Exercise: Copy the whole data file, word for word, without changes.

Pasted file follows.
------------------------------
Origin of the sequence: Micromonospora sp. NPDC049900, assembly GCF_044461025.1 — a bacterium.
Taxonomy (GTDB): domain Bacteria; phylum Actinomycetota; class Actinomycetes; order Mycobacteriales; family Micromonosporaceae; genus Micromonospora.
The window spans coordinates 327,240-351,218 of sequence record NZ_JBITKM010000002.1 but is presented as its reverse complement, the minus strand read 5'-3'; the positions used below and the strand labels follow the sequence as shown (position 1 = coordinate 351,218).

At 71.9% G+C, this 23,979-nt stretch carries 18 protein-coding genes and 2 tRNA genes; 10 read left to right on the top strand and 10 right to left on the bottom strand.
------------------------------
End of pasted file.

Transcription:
Origin of the sequence: Micromonospora sp. NPDC049900, assembly GCF_044461025.1 — a bacterium.
Taxonomy (GTDB): domain Bacteria; phylum Actinomycetota; class Actinomycetes; order Mycobacteriales; family Micromonosporaceae; genus Micromonospora.
The window spans coordinates 327,240-351,218 of sequence record NZ_JBITKM010000002.1 but is presented as its reverse complement, the minus strand read 5'-3'; the positions used below and the strand labels follow the sequence as shown (position 1 = coordinate 351,218).

At 71.9% G+C, this 23,979-nt stretch carries 18 protein-coding genes and 2 tRNA genes; 10 read left to right on the top strand and 10 right to left on the bottom strand.